Households are set to save almost £450 on their energy bills after Ofgem lowers its price cap to just more than £2,000 a year this July, experts have said.
Energy consultancy firm Cornwall Insight predicts the price cap will fall by £446 to £2,054 a year, based on falling wholesale energy prices.
However, campaigners warned households are not set to feel relief for another seven years, with energy bills set to remain high until 2030 at the earliest.
‘We do not currently expect bills to return to pre-2020 levels before the end of the decade at the earliest,’ Cornwall Insight said.
Fuel poverty charity National Energy Action (NEA) added that, for many, bills will remain ‘unaffordable’ due to the Government’s decision to cut its winter support packages.
Ofgem is expected to drop to its energy price cap from £2,500 to £2,054 this July
The calls come after the Government in March cut its scheme to give £400 in support to households, to help them pay for energy bills.
Campaigners said the lower cap is unlikely to provide much relief to households that already struggled to pay their bills over the winter because the Government’s support schemes have come to an end.
Ofgem’s price cap has rocketed from £1,162 a year for a typical household in August 2021 to its current level of £3,280.
Energy costs briefly surged to heights of £4,279 in January this year, after the pandemic and Russia’s war in Ukraine pushed up wholesale prices.
However, customers have been partly shielded from the most recent rise by the Government’s Energy Price Guarantee, which limits annual energy costs to £2,500 for the average household – below Ofgem’s price cap.
This will change in July, with Ofgem expected to cut the price cap by £446 to £2,054. The regulator is also set to hike the threshold for the guarantee up to £3,000.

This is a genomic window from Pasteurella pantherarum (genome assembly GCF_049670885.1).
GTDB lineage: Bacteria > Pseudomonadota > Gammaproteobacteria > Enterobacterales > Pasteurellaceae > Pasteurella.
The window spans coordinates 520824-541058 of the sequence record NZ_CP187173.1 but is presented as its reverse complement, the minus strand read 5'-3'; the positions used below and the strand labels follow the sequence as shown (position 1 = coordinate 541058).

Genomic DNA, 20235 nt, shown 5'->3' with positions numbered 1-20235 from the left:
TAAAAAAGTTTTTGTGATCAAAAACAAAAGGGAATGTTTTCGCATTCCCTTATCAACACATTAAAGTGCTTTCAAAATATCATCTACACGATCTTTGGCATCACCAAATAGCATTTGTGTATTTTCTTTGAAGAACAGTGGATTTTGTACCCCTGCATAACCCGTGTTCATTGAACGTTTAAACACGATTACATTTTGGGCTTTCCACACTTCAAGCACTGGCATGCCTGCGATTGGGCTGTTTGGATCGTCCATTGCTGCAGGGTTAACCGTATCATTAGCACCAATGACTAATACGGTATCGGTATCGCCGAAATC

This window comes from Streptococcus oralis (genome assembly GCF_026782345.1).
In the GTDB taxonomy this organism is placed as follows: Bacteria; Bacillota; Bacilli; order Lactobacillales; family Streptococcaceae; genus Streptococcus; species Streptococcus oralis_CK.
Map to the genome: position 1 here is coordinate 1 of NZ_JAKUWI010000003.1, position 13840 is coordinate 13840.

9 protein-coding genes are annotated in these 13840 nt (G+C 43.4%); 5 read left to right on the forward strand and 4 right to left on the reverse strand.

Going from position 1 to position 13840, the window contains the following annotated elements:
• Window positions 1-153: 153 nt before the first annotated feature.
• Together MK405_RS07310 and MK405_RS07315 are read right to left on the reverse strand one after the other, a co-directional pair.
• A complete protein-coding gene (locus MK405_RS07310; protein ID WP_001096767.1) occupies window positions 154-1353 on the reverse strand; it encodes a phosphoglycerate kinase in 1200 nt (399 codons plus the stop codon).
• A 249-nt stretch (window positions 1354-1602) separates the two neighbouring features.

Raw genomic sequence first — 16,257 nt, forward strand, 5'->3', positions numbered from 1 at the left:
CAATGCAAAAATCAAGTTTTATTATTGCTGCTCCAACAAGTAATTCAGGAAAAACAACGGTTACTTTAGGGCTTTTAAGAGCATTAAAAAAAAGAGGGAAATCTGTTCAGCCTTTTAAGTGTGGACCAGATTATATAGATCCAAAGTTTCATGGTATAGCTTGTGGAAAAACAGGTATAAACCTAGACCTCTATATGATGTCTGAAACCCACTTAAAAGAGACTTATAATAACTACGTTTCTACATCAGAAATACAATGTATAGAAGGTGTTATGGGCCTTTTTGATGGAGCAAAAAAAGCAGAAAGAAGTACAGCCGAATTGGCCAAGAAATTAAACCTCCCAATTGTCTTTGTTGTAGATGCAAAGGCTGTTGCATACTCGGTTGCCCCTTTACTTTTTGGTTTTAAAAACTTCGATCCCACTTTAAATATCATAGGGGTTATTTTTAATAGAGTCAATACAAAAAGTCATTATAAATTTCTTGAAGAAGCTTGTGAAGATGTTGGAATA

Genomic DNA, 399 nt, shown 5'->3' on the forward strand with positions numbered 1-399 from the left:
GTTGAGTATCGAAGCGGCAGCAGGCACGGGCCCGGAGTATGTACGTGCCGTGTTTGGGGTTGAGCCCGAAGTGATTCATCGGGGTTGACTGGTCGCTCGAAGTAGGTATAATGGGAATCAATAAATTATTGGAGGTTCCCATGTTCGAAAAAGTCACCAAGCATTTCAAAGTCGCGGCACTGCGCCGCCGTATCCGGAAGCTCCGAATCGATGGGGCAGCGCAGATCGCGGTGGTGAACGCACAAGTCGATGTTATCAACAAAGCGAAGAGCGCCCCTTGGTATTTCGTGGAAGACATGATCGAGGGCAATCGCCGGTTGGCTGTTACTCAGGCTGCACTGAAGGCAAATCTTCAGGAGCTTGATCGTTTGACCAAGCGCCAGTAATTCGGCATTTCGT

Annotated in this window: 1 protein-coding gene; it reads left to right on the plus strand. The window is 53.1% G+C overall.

Notably, Ofgem’s price cap does not set put maximum sum on the amounts of money a household will pay for their energy.
The price cap instead limits the sums of money providers are allowed charge their customers per unit of gas or electricity, meaning those who use more energy pay more.
The Government ended its £400 winter discount scheme in March, meaning many households will face bills that are comparable to those experienced last year
The Government’s £400 winter discount, which was paid in six instalments to every household, ended in March.
Now, only those in receipt of means-tested benefits, pensioners and those with disabilities are set to receive further help with their energy bills, amounting to £900, £300 and £150 respectively.
Fuel poverty charity National Energy Action (NEA) warned that while a cut to the price cap ‘might seem like good news’, bills in July would be comparable to last winter because of the end to the Government’s support.
NEA chief executive Adam Scorer said: ‘Coming out of winter, most people will welcome any respite from record high prices, but it still leaves prices more than 80% higher than the start of the energy crisis and two million more households trapped in fuel poverty.
‘More than two and a half million low income and vulnerable households are no longer receiving any Government support for unaffordable bills. For them, the energy crisis is far from over.’
The standing charge – the roughly £300 paid each year by households just to access gas and electricity – is also unlikely to fall.
Energy regulator Ofgem has upped its price cap from £1,162 a year in August 2021 to £3,280 now
Nonetheless, Cornwall Insight said the return of fixed-rate energy deals, could help households make savings.
Suppliers pulled their low-cost fixed-rate deals after energy prices began to surge in October 2021.
This left customers with no choice but to take up variable rate tariffs, that were previously reserved for those who had reached the end of their low-cost fixed tariffs and failed to switch.
Cornwall Insight said: ‘We hope to see the reappearance of more competitive fixed-rate energy tariffs as prices begin to stabilise, providing consumers with additional options to manage their energy costs.’
Energy is regulated separately in Northern Ireland, where bills will be held at £1,950 per year for an average household.